But none of the Australian films that the festival chose could be considered offensive in Indonesia. They had passed the Indonesian censor. Even the SBS TV documentary about the activist Munir could not possibly be considered ‘sensitive,’ when the investigation of his murder is supported by the Indonesian President himself, and there had just been a landmark prosecution in that investigation a couple of weeks earlier.

Whereas, formerly the primary concern in Australian ‘cultural exchange’ used to be about images that might offend there taking care to be culturally sensitive in the host country and culture it seems there is a shift. Now, the concern is about images that offend here.

The AII blurb now even includes a new phrase, not mentioned in the Order of Council, saying it aims ‘to project positive images of Australia and Indonesia in each other’s country.’ The danger is that the ‘positive image’ to be projected is one of Australia as that monolith ‘Australia’ (the Government) sees itself. And that a ‘positive image’ does not include images that are controversial at home, such as a citizen imprisoned without trial in Guantánamo and deserted by his government.

In short, one can only surmise that the films which the Jakarta International Film Festival selected, were sensitive in Australia’s political and social climate, not Indonesia’s. Perhaps their fault was that they precisely revealed too much understanding of Australia.

What does all this mean in the larger context of arts funding in Australia?

Firstly, that many filmmakers, artists and organisations, both Australian and Indonesian, will now be reticent to apply to the AII, fearing control and being left in the lurch. A probable fallout will also be that the AII will become even more reticent to fund ‘arts’ exchanges in Indonesia, which will be perceived as dangerously unpredictable and bad for PR channelling those funds into other safer, more controllable and innocuous activities.

The problem is that there are so few other sources of support for cultural activity involving Australia/ns and Indonesia/ns. There are the Australia Council and Asialink, but their programs are specific and limited. Both are also partners of the AII, at least sometimes. The Australia Council has provided funds on occasion directly to the AII, and Asialink receives them from the AII towards its residency programs.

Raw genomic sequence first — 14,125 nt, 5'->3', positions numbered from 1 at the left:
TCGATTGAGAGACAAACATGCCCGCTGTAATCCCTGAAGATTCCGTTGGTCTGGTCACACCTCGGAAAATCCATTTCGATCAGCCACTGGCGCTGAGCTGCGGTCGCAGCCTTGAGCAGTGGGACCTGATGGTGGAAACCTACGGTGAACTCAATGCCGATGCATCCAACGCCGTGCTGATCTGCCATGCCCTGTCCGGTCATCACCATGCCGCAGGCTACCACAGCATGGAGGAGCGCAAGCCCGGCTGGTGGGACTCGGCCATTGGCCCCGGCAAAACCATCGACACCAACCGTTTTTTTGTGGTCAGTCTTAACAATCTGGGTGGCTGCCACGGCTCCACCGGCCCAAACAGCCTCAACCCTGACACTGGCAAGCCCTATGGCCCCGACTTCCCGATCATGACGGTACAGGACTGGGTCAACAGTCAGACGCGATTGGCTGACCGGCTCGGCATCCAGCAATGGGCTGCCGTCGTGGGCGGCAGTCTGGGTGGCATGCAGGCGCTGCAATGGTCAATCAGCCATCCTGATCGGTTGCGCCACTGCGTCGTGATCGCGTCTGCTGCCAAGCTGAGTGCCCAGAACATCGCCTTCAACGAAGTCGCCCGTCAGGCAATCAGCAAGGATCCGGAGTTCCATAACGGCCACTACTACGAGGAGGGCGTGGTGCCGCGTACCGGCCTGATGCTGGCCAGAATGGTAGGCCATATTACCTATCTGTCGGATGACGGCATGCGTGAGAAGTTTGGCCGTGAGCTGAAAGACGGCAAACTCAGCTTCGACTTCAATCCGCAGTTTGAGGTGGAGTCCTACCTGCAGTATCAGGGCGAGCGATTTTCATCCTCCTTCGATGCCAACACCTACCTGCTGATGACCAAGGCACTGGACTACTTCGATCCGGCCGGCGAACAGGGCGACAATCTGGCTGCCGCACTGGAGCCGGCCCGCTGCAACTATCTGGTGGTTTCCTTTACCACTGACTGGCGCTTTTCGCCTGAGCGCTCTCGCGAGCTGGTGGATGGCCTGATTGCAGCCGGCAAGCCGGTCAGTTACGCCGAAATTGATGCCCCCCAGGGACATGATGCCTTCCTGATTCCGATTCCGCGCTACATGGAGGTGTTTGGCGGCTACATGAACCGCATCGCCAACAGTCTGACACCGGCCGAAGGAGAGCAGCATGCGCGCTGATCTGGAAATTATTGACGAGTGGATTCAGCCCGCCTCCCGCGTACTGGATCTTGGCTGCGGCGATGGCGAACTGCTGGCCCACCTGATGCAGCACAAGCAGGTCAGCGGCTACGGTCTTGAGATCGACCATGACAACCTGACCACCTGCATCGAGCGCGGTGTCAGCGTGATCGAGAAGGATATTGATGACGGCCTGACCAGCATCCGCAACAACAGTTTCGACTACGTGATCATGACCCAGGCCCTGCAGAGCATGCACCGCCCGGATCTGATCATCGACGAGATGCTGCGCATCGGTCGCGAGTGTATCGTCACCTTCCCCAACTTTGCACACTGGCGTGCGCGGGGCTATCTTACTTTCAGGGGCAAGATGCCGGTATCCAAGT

Still from David O’Shea’s film Garuda’s Deadly Upgrade

The map is complicated and overlapping. Of the three organisations, only Asialink and the AII is set up to accept applications from both Australians and non-Australians (like the Jakarta International Film Festival), so the transfer of funds between organisations is often a way to facilitate the application process. Furtherrmore, of the three only Asialink has a strong base of non-government funding, although it receives significant government funding for its arts programs both first hand (from DFAT) and one step removed (from the Australia Council). Overall, one can say that grantees are likely to meet government funding somewhere along the line.

I have always thought this was a good thing. Australia’s map of arts funding lies somewhere between the US and European models. We do not relegate the arts to the private sector as in the US, where there is ingrained suspicion of government and a highly developed system of philanthropy. Nor do we have the high levels of government support for the arts of many European countries, where there is deep suspicion of US-style philanthropic foundations that are seen to be linked to big business and inequitable tax systems.

In Australia, we do expect our government to fund arts and culture, including the funding of Australian culture abroad. This is something we demand of it as taxpayers.

Now, however, I am no longer sure this is a good thing.

After arguing the case for government funding or government-philanthrophic partnernships at many an international meeting, I am alarmed to see developments in Australia, of which this AII/Jakarta International Film Festival case is an example. Government funding works when it is what it says it is when independent boards can make and uphold independent decisions, or conversely when it is clear to all that there is no independence, but there are well-funded independent alternatives.

Government funding is fine as long as it is truly works for the needs of the people the artists, viewers and audiences the government serves. Once the government begins to see artists and audiences as merely its servants, once ‘people’ are replaced by ‘relationships.’ once the government becomes deeply fearful of anything that might tarnish its own image of itself as ‘Australia,’ then we are in deep trouble.

An edited version of this appeared in The Age on Friday 16 December.